What Your Breath Could Tell Your Doctor

February 3rd 2017

Lucy Tiven

Your bad breath just might save your life, at least now that medical researchers are using breath tests to detect early signs of esophageal and stomach cancers.

In a medical trial, the findings from which were presented at the European Cancer Congress 2017, researchers successfully diagnosed cancer 85 percent of the time just using a patient's breath.

The trial involved over 335 patients at four London hospitals who exhibited cancer symptoms, according to a press release on Science Daily.

Esophagus Cancer

"At present the only way to diagnose esophageal cancer or stomach cancer is with endoscopy. This method is expensive, invasive and has some risk of complications," Dr. Sheraz Markar, an NIHR Clinical Trials Fellow from Imperial College London, told the Congress. "A breath test could be used as a non-invasive, first-line test to reduce the number of unnecessary endoscopies," Markar said. "In the longer term this could also mean earlier diagnosis and treatment, and better survival."

Researchers used a new device to measure levels of five chemicals previously linked to the two cancers in human breath.

They collected and analyzed breath samples using selected ion flow-tube mass spectrometry, a technique that measures chemical levels in gases.

"Because cancer cells are different to healthy ones, they produce a different mixture of chemicals," Dr Markar said. "This study suggests that we may be able detect these differences and use a breath test to indicate which patients are likely to have cancer of the esophagus and stomach, and which do not."


Imperial College London Professor of Surgical Sciences George Hanna spent years developing the breath test.

 In 2015, Hanna published results of the first clinical study, where he used his test to determine whether oesophageal cancer was malignant or benign. Patients breathed into a breathalyzer-like device connected to a bag, and researchers tested the samples using a selected ion flow tube mass spectrometer.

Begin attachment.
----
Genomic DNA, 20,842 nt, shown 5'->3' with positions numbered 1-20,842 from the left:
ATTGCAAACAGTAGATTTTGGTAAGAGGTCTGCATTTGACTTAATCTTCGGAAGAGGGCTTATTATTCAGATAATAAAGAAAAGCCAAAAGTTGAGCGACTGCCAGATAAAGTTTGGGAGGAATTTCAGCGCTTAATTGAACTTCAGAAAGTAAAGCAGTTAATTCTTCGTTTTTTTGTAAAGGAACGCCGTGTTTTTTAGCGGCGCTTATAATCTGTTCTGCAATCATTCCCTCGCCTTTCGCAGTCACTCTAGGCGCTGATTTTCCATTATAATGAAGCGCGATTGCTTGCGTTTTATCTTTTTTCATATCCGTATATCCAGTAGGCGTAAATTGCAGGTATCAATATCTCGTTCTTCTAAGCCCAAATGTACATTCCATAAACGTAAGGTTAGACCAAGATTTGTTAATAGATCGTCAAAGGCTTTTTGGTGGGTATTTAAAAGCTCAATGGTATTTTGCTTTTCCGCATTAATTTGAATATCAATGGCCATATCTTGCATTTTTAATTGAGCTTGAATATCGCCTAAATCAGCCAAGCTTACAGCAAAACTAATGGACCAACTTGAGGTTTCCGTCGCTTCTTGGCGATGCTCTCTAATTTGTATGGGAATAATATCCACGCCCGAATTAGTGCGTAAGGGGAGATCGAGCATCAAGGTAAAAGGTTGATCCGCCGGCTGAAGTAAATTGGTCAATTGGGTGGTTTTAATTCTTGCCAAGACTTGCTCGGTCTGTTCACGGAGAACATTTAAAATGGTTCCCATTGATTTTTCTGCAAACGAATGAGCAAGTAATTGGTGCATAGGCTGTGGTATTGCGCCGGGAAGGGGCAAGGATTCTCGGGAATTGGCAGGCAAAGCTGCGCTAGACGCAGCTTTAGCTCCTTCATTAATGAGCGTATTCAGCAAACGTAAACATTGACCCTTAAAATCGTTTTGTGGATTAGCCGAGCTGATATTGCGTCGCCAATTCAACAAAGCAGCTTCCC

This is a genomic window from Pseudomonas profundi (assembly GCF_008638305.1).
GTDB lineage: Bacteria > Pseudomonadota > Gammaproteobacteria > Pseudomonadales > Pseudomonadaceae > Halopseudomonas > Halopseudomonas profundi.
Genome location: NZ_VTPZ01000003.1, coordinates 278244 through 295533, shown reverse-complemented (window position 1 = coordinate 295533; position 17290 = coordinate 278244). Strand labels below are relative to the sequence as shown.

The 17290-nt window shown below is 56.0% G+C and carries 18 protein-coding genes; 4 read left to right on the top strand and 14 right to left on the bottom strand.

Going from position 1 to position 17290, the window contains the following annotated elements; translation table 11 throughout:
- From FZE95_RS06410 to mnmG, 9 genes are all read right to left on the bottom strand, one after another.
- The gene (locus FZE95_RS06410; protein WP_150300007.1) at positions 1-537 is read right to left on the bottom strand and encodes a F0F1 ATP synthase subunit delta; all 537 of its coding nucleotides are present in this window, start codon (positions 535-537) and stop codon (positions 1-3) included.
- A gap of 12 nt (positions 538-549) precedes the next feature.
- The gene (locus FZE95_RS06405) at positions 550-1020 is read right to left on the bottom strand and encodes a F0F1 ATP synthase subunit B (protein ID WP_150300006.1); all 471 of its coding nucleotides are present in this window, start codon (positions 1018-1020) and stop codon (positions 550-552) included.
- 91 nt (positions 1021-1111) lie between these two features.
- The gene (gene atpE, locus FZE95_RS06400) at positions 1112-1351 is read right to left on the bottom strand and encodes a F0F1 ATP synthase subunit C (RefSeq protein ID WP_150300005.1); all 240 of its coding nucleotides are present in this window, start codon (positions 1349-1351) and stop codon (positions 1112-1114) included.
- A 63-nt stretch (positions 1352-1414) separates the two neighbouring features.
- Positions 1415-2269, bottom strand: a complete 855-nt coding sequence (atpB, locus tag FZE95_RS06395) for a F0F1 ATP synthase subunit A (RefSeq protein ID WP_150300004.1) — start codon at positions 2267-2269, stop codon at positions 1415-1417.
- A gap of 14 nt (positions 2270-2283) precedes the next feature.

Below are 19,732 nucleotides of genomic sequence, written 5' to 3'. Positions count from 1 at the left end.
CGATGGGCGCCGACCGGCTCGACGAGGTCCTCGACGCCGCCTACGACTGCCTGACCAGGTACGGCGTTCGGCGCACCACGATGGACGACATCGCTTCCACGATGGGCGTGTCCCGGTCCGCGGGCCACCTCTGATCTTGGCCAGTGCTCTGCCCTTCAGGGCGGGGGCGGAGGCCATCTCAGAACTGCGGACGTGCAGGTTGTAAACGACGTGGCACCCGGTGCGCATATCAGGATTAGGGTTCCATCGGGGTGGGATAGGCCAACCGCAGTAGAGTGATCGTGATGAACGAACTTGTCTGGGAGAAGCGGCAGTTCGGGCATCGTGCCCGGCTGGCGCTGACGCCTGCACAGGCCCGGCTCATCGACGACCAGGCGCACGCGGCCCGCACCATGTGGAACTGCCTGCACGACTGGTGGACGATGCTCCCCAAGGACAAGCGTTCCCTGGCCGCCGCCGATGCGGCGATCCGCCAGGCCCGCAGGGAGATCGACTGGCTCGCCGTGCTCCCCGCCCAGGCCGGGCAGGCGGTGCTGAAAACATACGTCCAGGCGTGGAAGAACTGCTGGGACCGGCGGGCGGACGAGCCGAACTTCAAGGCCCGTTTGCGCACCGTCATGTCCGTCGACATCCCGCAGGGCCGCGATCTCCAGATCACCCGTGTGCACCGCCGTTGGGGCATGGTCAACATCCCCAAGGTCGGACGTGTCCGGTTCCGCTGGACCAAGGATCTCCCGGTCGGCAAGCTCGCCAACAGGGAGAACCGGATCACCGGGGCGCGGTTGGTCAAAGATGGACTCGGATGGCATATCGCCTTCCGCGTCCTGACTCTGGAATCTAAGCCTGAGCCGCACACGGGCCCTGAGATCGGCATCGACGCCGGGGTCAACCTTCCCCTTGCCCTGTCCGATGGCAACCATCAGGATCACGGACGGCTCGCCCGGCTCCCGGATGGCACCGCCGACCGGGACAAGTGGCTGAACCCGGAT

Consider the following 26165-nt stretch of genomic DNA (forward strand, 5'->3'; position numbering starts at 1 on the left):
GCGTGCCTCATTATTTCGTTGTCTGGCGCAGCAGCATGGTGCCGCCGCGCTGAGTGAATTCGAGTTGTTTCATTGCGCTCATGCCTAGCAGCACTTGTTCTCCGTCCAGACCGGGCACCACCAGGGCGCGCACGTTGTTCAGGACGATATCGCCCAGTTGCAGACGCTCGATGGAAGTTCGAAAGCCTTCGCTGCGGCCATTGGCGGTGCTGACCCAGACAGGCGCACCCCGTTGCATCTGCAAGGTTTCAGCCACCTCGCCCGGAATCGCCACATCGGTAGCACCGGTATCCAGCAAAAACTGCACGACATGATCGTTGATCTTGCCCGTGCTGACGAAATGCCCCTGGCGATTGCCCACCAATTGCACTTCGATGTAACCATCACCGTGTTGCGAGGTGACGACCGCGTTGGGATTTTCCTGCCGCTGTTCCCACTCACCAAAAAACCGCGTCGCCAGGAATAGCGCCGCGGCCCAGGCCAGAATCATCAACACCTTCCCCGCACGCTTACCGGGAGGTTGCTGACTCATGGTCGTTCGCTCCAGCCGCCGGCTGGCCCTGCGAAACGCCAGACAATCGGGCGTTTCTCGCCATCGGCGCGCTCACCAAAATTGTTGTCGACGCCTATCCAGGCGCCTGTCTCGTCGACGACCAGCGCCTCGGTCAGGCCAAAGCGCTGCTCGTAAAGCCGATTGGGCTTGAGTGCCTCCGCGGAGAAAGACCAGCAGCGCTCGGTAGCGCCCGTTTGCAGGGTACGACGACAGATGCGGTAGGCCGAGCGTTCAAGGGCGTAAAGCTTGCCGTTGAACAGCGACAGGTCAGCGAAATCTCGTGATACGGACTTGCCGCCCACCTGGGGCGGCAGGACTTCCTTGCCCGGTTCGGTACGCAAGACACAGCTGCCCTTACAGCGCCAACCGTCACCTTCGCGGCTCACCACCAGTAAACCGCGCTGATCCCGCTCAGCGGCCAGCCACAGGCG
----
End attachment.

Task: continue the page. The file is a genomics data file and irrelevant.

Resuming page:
The 2015 study included over 200 patients and reported a 90 percent accuracy rate. The breath test produced results in mere minutes, while conventional diagnostic methods take four to six hours, Hanna wrote.

Researchers are hoping to replicate the success of these studies in larger trials and are working on breath tests for other cancers.

"These findings must be validated in a larger sample of patients before the test could be used in the clinic," Markar said. Over the next three years, the researchers are conducting a large test on patients who are undergoing endoscopies for gastrointestinal symptoms but have not been diagnosed with cancer. The results will determine the accuracy of the breath test, measuring its ability to differentiate cancers from other conditions that produce similar signs.

"In the long-term, the breath test has the potential to help diagnose patients with early, non-specific symptoms," Hanna wrote.

Scientists are also using breath tests to diagnose other illnesses.

Breath analysis techniques have been used to detect liver cirrhosis and monitor blood glucose levels and hypoglycemia in diabetics.

In a December 2016 study, published in American Chemical Society Nano, researchers used artificial intelligence to monitor chemical levels in breath samples for 17 diseases. The study — involving over 1,400 people — was 86 percent accurate, the authors report.

“We can teach the system that a breathprint could be associated with a particular disease,” co-author Hossam Haick, a nanotech expert, told Smithsonian Magazine. “It works in the same way we'd use dogs in order to detect specific compounds."